Sponsored by ST. ERMIN'S HOTEL, LONDON
Sponsored by ST. ERMIN'S HOTEL, LONDON
Release Date: 18 October 2013 (UK)
Director: Paul Greengrass
Running Time: 134 Minutes
Starring: Tom Hanks, Barkhad Abdi, Barkhad Abdirahman, Faysal Ahmd, Madam M. Ali
Screening Reviewed: London Film Festival Opening Night Gala Press Screening
Reviewed by Kyle Pedley
Following on from the high-adrenaline, taught frenzy of his Bourne series, and having previously so successfully dipped into docu-drama with the likes of Bloody Sunday and United 93 (nabbing an Oscar nomination for Directing in the process), it is unsurprising that Brit director Paul Greengrass proves the perfect helmer for this gripping and at times surprisingly emotional adaptation of the real-life hijacking of the Maersk Alabama cargo ship at the hands of Somali Pirates which took place back in 2009.
Although based, with by all accounts notable fidelity, on real life events, it is evident from early on that we are in quintessential Greengrass territory and from the facts and actuality he has unearthed and crafted a supremely satisfying cinematic experience. The innate dramatic contouring of events that unfolded may indeed lend themselves perfectly to what is at times an almost overbearingly tense and gripping thriller, but it is Greengrass’ natural flair and affinity throughout for such genre work that really compels Captain Phillips into being one of the most captivating and efficient drama-thrillers of recent years. Greengrass is on finest form here; applying all of his sensibilities and intuition for action, tension and indeed character that he has cultivated through his work on the likes of Bourne and United 93 into what feels his most complete and rounded piece of work to date. And whilst it may lack some of United 93’s devastating clout in particular, it remains a thoroughly accessible and decidedly human piece of cinema masterfully married with a consistently gripping, audience-friendly mainstream slant.
A film of two halves somewhat, the first hour of Captain Phillips deals mostly with the boarding and attack on the Maersk Alabama, being a tense cat-and-mouse thriller of sorts which easily surpasses Argo in my estimations as possibly the most arresting and nerve-shredding hour of cinema I have sat through in recent years. The second half of the film dips in pacing somewhat, but deliberately so to allow the characters and claustrophobia to take hold and let the escalating tensions and crisis begin to compound on themselves. Phillips and his captors take to the fore and character, along with a gradually blooming sense of unease, paranoia and dread, cemented with intervening military action and imposing ultimatums, are given chance to blossom.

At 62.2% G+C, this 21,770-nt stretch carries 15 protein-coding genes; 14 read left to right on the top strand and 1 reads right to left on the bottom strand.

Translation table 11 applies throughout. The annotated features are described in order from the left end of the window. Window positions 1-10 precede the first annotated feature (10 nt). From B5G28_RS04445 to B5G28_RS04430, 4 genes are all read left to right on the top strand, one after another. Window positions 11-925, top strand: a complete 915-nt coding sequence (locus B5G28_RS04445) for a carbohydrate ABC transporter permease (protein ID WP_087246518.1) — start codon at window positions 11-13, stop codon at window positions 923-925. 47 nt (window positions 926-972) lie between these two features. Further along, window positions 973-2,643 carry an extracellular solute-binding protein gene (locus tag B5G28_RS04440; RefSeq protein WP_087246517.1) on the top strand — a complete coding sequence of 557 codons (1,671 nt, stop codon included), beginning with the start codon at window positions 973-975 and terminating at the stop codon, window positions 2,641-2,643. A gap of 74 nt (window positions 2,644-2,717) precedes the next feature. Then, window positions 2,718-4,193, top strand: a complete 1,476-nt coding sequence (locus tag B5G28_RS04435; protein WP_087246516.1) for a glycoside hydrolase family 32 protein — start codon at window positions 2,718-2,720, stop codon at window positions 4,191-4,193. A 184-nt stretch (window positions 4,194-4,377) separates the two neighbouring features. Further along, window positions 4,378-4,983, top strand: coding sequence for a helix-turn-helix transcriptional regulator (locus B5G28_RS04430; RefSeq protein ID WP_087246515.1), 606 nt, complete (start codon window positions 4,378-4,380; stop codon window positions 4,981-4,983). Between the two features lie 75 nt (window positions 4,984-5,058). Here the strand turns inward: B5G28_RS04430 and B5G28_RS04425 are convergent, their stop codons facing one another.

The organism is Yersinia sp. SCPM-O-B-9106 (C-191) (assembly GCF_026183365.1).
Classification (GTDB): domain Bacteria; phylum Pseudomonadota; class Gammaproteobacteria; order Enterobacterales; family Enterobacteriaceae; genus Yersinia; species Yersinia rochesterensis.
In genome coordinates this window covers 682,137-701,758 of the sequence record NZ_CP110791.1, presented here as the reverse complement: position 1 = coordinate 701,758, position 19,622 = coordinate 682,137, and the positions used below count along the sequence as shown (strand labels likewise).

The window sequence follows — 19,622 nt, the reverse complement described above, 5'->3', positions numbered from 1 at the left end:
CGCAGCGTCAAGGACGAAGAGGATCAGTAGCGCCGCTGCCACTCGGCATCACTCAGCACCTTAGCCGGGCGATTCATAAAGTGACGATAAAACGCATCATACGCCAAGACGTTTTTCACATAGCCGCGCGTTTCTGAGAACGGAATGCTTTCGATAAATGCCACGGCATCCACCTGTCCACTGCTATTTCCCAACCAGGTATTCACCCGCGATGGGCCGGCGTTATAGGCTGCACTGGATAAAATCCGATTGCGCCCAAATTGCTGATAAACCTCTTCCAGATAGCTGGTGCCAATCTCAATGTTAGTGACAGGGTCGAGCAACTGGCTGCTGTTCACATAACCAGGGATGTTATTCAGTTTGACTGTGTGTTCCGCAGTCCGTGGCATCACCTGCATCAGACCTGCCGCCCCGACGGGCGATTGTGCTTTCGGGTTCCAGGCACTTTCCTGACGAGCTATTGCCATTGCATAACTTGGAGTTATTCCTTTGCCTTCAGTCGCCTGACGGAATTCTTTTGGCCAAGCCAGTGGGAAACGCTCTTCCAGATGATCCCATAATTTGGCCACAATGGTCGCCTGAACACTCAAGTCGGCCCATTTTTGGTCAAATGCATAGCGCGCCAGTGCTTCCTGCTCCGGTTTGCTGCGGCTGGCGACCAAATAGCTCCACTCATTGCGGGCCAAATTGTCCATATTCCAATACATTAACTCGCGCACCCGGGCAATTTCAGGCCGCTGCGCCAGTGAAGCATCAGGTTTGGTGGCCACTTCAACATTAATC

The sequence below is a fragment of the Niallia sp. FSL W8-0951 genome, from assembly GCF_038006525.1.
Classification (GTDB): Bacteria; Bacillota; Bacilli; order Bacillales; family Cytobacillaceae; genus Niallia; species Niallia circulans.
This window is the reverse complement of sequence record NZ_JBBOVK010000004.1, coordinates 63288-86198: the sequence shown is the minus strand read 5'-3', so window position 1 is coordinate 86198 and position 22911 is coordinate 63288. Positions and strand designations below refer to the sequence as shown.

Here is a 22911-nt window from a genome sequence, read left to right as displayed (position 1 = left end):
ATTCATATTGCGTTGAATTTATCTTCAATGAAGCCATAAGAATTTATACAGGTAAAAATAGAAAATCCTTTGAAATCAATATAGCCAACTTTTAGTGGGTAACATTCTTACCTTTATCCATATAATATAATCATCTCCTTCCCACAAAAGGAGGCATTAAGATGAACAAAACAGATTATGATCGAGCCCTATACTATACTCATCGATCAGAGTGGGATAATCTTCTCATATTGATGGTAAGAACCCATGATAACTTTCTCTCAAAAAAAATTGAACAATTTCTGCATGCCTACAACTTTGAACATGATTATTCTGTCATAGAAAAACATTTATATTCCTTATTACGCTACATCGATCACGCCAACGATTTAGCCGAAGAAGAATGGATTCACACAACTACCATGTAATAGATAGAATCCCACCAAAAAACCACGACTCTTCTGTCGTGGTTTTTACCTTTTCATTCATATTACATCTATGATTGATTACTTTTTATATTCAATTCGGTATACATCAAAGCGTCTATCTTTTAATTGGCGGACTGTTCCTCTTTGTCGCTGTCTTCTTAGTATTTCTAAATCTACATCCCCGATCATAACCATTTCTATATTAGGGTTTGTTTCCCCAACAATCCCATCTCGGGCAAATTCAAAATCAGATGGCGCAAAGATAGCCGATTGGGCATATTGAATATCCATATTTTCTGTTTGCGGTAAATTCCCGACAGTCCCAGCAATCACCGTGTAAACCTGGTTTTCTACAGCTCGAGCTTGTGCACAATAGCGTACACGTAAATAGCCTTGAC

Particularly commendable is the approach taken with the four Somali Pirates. In addition to four uniformly terrific performances, particularly an unsettlingly sinister yet strangely humane turn by Barkhad Abdi as Muse, leader of the troupe, and a genuinely intimidating presence in Faysal Ahmed as terrifying loose cannon Najee, the film should be commended for its non-typical approach to these characters. There are shades of empathy and justification interwoven into the occasional scene or interplay between themselves and Phillips, yet generally speaking the film does a genuinely impressive job of treading a decidedly believable line with the Pirates - they are not mindless, cookie-cutter mercenary villainy, nor are they undermined as is so often a pitfall in films such as this with shoehorned, saccharine attempts to make us empathise with their cause and actions. These are selfish, greedy, violent individuals who may be doing what they are out of necessity as much as choice, but their actions and mentalities are in no way sugarcoated or excused. Everytime Captain Phillips seems to be going down a regrettably sentimentalised route with its antagonists in particular, it usually proceeds to hit us round the face with a refreshing slap of stark reality and brutality.
An electrifying thriller from the offset right through to its exhausting and emotionally draining finale, and buoyed with terrific and superbly judged performances which are of a sophistication and quality which genuinely transcend this particular genre and sub-genre of moviemaking, Captain Phillips is a truly riveting and consistently enthralling piece of mainstream moviemaking. Paul Greengrass again proves himself to be the go-to guy for sophisticated yet entertaining docu-drama and action fare, and as per his previous outings the technical approach to this highly visceral and kinetic outing is supremely impressive in regards to cinematography and editing in particular. With any justice Hanks, Greengrass and their team should be clearing space on their mantles come awards season, as in Captain Phillips they have crafted not only one of the definitive thrillers of recent memory, but also one of the most accomplished, impressive and entertaining movies of the year so far.
(A)MUSINGS RATING - * * * * * (5 out of 5 Stars)
The 57th BFI London Film Festival runs in full from 09 - 20 October 2013 in partnership with American Express. Press Screenings for the festival began 23 September 2013.
For more information on the festival and to book tickets for public screenings visit www.bfi.org.uk/lff